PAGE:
Winners Photography Day 2021

Juried exhibition 2021 (foto: Ana Gonçalves/Preus museum)

This year, the juried exhibition went international, and we received an incredible 605 entries from photographers who all had something to say about their experiences during the past year. We received stories about drama and crisis and quiet stories about intimacy, longing, hope, and new perspectives. The 48 photographers selected to exhibit at The Day of Photography this year were chosen because they convey something about the experiences of a worldwide pandemic.


The jury was tasked with selecting three award winners and four photographers who would receive honourable mentions. The selected projects are all quite different, but they share one unifying quality, as well as being photographically strong: they somehow instil hope and positivity, something we currently may need in plenty.


1st place

Rebecca Bowring, Switzerland

Knowing thunder gives away what lightning tries to hide.

The jury was impressed by how Rebecca Bowring conveys such a strong story indirectly. The series has a visual language that stirs. She manages to capture emotion through her photographs. We understand that the emotions are strong, but it has been quietly conveyed. She speaks about being in a violent relationship and how photography became a way for her to breathe and escape her partner’s control.

We know that through the pandemic, there has been an abrupt increase in domestic violence. Lockdown and isolation have made the home situation unbearable for many. Rebecca Bowring highlights an important and painful topic in a careful and vulnerable way that makes a mark.

Rebecca Bowring's acceptance speech:


2nd place

Sofia Lopez Mañan, Argentina.

An Elephant’s Journey

The jury had to discuss this contribution carefully because it is slightly off-topic and not directly related to covid-19. However, the story of the African elephant Mara’s journey from a zoo in Argentina to the open landscape in Brazil was deeply touching. The trip was planned for many years, but it was made difficult due to the pandemic. Photographer Sofia Lopez Mañan came along for the entire journey with the elephant. This makes the project much more powerful. The series is beautifully photographed, with a shift of focus away from the people. It is a strong documentary project showing the journey from captivity to freedom. It might also serve as a metaphor for the captivity many people have experienced under the limitations caused by the pandemic.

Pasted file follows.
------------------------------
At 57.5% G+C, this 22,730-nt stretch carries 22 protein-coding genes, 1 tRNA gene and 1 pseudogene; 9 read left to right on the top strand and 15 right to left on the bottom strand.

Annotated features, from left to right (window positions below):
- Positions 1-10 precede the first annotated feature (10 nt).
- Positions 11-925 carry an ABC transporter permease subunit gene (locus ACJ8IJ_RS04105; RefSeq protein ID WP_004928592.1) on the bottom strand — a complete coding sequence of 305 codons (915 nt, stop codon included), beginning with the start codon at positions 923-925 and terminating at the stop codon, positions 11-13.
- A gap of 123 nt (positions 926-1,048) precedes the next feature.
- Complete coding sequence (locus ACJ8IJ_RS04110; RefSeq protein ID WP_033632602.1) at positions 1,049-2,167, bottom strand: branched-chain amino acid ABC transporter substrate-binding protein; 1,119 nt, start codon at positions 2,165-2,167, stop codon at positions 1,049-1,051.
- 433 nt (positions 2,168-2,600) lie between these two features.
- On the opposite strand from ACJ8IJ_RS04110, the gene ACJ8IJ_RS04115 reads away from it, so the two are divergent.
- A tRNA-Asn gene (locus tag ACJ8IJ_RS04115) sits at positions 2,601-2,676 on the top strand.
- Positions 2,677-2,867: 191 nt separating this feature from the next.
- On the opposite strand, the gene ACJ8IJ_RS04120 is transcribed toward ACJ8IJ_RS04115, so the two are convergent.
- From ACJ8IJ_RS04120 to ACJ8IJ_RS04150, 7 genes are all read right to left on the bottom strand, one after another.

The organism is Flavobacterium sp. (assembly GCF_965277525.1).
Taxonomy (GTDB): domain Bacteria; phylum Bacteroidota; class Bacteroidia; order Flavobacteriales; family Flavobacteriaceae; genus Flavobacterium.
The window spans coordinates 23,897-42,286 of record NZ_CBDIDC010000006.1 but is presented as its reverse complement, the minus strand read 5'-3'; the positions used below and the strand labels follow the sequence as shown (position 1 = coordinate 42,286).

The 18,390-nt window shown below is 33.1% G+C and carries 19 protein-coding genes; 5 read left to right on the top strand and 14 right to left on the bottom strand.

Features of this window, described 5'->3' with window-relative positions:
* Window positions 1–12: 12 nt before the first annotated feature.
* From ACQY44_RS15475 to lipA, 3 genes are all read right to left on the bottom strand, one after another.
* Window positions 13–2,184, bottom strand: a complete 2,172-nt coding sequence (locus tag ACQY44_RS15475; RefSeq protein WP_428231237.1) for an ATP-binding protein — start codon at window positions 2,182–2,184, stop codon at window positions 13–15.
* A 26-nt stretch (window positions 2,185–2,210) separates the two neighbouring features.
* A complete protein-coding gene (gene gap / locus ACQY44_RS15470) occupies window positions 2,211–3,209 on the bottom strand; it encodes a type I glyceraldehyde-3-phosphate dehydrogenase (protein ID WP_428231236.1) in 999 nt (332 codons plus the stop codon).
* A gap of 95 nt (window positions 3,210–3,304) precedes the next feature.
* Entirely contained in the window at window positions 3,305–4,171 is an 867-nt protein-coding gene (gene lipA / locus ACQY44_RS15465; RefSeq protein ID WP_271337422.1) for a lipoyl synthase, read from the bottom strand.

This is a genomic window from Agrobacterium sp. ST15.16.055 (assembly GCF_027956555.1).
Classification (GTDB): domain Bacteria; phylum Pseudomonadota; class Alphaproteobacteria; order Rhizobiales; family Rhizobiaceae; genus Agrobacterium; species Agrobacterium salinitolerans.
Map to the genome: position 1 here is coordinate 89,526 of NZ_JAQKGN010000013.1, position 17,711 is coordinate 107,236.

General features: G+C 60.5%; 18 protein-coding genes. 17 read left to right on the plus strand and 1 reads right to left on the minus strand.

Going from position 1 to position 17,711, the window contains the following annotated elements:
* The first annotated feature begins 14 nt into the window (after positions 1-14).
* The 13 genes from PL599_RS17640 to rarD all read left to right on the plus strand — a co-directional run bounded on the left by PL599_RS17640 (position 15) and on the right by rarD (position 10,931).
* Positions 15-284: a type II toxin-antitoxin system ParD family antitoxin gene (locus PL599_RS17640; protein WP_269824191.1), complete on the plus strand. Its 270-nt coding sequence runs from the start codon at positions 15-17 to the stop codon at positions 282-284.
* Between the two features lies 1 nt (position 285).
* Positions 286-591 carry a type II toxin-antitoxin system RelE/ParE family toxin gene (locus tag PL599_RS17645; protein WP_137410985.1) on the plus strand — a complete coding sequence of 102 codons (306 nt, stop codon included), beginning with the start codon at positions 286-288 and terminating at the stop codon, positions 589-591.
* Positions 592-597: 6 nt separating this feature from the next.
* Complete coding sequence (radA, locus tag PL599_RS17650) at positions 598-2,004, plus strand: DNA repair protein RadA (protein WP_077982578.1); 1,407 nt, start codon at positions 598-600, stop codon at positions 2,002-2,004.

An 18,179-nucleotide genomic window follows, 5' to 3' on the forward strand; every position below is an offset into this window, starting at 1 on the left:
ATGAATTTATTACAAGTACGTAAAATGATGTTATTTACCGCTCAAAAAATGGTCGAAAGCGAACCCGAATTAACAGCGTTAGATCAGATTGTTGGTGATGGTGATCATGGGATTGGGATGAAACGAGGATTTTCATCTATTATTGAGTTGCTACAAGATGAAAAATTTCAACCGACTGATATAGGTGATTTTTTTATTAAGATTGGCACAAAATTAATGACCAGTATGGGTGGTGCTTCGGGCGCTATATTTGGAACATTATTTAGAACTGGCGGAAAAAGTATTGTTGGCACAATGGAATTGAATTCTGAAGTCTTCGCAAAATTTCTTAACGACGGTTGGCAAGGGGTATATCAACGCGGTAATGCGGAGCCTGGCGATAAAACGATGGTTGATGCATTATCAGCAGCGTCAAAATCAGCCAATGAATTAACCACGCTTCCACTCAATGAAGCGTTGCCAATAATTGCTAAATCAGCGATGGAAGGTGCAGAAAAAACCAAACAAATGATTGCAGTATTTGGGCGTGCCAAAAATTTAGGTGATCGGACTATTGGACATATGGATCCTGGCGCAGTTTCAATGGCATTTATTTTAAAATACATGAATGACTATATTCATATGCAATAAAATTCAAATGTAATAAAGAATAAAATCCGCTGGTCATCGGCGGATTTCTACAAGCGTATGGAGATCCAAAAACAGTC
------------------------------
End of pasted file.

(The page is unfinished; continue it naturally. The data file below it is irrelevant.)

Sofia Lopez Mañan's acceptance speech:



3. place

Farzam Saleh, Iran.


A captivating, classic documentary with a clear and great visual language. The project shows the freedom that exists at the top of the roof, a form of positive rebellion against the rules that forced the gyms to close due to the pandemic. Highly professional.



Honourable mention

Paolo Quadrini, Italy
Coronavirus Therapy

A very humorous and accomplished series, an active man’s desperation in isolation shines through the pictures. We can see what kind of creative expressions downtime can result in for a creative and active person. An incredible self-portrait that shows how important and necessary activity is. As he said himself: A surrealistic silent cry.


Jorun Larsen, Norway

Breakfast bags/Breakfast poses

An enjoyable project with an artistic approach to a problematic situation, executed using an ‘out of the box’ method. It is very creative, in addition to the self-drawn portraits on the breakfast bags. It is reminiscent of Meatyard and Death Masks.


Charlotte Skomsøy, Norge

 A Year Without Days

A subtle and lovely story about young people and their pandemic experiences: Skomsøy worked with loneliness in young adults using a friendly, non-literal, youthful visual language. Within this project, she focuses on an important topic; young people were among the most affected by the pandemic and lived with the accusations of being the most contagious. The pictures have become a dream about the reality they would much rather be in. Everything is subtle, fragile and fleeting.



Marta Anna Løvberg, Norway

The Social Ill Prevalent

The photographer delivered a stylised series that reflects how one can make the best out of a situation at the brink of desperation. What can you do when you are in isolation? How can you defeat not only a virus but also fear, uncertainty, loneliness and boredom? Within her photographs, Løvberg is using elements that we all connect with the Corona pandemic: disposable gloves, toilet rolls and masks. The aesthetics within the sterile amplify the experience of the pandemic.


You can see the award ceremony here, some of it in English: 

© Rebecca Bowring, Knowing thunder gives away what lightning tries to hide, 2020

© Sofia Lopez Mañan, Argentina, An Elephant’s Journey, 2020

© Farzam Saleh, Iran, Rooftop, 2020

© Paolo Quadrini, Italy, Coronavirus Therapy, 2020

© Jorun Larsen, Frokost-poses, 2020

© Charlotte Skomsøy, A Year Without Days, 2020

© Marta Anna Løvberg, The Social Ill Prevalent 2020